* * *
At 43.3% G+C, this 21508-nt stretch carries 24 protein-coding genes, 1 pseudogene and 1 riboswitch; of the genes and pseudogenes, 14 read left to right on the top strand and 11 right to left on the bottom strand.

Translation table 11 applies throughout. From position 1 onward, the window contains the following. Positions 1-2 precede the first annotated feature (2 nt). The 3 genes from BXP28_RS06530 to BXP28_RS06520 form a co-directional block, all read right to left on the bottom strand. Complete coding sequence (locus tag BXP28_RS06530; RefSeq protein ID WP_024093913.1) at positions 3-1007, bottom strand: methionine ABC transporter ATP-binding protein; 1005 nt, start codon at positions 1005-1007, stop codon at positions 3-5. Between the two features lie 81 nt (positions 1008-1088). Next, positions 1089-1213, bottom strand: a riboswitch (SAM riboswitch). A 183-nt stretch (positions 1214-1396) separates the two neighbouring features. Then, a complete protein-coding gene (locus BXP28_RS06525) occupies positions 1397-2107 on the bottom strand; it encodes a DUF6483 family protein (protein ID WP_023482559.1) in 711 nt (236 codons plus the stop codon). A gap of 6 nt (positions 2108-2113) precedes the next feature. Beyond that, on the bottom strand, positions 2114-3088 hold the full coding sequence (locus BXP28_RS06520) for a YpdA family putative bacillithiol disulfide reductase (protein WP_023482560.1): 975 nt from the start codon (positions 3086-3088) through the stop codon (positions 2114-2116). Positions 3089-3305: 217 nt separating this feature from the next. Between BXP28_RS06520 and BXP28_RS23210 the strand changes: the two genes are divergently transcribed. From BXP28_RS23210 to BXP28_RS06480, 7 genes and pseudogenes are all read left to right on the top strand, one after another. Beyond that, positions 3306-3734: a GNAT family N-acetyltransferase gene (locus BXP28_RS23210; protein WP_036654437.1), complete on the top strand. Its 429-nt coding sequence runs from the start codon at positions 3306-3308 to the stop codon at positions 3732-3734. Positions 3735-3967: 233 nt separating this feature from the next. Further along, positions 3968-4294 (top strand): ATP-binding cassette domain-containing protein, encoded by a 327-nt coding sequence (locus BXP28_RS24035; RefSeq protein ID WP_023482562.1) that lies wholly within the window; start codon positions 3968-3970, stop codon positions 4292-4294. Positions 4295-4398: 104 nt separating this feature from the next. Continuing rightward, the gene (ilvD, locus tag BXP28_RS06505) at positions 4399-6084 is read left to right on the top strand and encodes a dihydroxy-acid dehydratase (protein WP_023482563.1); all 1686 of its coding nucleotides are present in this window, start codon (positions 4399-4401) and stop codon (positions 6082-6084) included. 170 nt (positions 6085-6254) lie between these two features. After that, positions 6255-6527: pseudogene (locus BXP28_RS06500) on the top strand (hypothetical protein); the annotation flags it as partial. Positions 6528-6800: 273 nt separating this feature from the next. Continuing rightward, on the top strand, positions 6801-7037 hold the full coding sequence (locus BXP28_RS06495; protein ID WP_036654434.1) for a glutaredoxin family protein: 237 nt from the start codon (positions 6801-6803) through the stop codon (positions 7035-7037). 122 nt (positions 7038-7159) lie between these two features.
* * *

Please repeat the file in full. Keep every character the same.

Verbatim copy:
At 43.3% G+C, this 21508-nt stretch carries 24 protein-coding genes, 1 pseudogene and 1 riboswitch; of the genes and pseudogenes, 14 read left to right on the top strand and 11 right to left on the bottom strand.

Translation table 11 applies throughout. From position 1 onward, the window contains the following. Positions 1-2 precede the first annotated feature (2 nt). The 3 genes from BXP28_RS06530 to BXP28_RS06520 form a co-directional block, all read right to left on the bottom strand. Complete coding sequence (locus tag BXP28_RS06530; RefSeq protein ID WP_024093913.1) at positions 3-1007, bottom strand: methionine ABC transporter ATP-binding protein; 1005 nt, start codon at positions 1005-1007, stop codon at positions 3-5. Between the two features lie 81 nt (positions 1008-1088). Next, positions 1089-1213, bottom strand: a riboswitch (SAM riboswitch). A 183-nt stretch (positions 1214-1396) separates the two neighbouring features. Then, a complete protein-coding gene (locus BXP28_RS06525) occupies positions 1397-2107 on the bottom strand; it encodes a DUF6483 family protein (protein ID WP_023482559.1) in 711 nt (236 codons plus the stop codon). A gap of 6 nt (positions 2108-2113) precedes the next feature. Beyond that, on the bottom strand, positions 2114-3088 hold the full coding sequence (locus BXP28_RS06520) for a YpdA family putative bacillithiol disulfide reductase (protein WP_023482560.1): 975 nt from the start codon (positions 3086-3088) through the stop codon (positions 2114-2116). Positions 3089-3305: 217 nt separating this feature from the next. Between BXP28_RS06520 and BXP28_RS23210 the strand changes: the two genes are divergently transcribed. From BXP28_RS23210 to BXP28_RS06480, 7 genes and pseudogenes are all read left to right on the top strand, one after another. Beyond that, positions 3306-3734: a GNAT family N-acetyltransferase gene (locus BXP28_RS23210; protein WP_036654437.1), complete on the top strand. Its 429-nt coding sequence runs from the start codon at positions 3306-3308 to the stop codon at positions 3732-3734. Positions 3735-3967: 233 nt separating this feature from the next. Further along, positions 3968-4294 (top strand): ATP-binding cassette domain-containing protein, encoded by a 327-nt coding sequence (locus BXP28_RS24035; RefSeq protein ID WP_023482562.1) that lies wholly within the window; start codon positions 3968-3970, stop codon positions 4292-4294. Positions 4295-4398: 104 nt separating this feature from the next. Continuing rightward, the gene (ilvD, locus tag BXP28_RS06505) at positions 4399-6084 is read left to right on the top strand and encodes a dihydroxy-acid dehydratase (protein WP_023482563.1); all 1686 of its coding nucleotides are present in this window, start codon (positions 4399-4401) and stop codon (positions 6082-6084) included. 170 nt (positions 6085-6254) lie between these two features. After that, positions 6255-6527: pseudogene (locus BXP28_RS06500) on the top strand (hypothetical protein); the annotation flags it as partial. Positions 6528-6800: 273 nt separating this feature from the next. Continuing rightward, on the top strand, positions 6801-7037 hold the full coding sequence (locus BXP28_RS06495; protein ID WP_036654434.1) for a glutaredoxin family protein: 237 nt from the start codon (positions 6801-6803) through the stop codon (positions 7035-7037). 122 nt (positions 7038-7159) lie between these two features.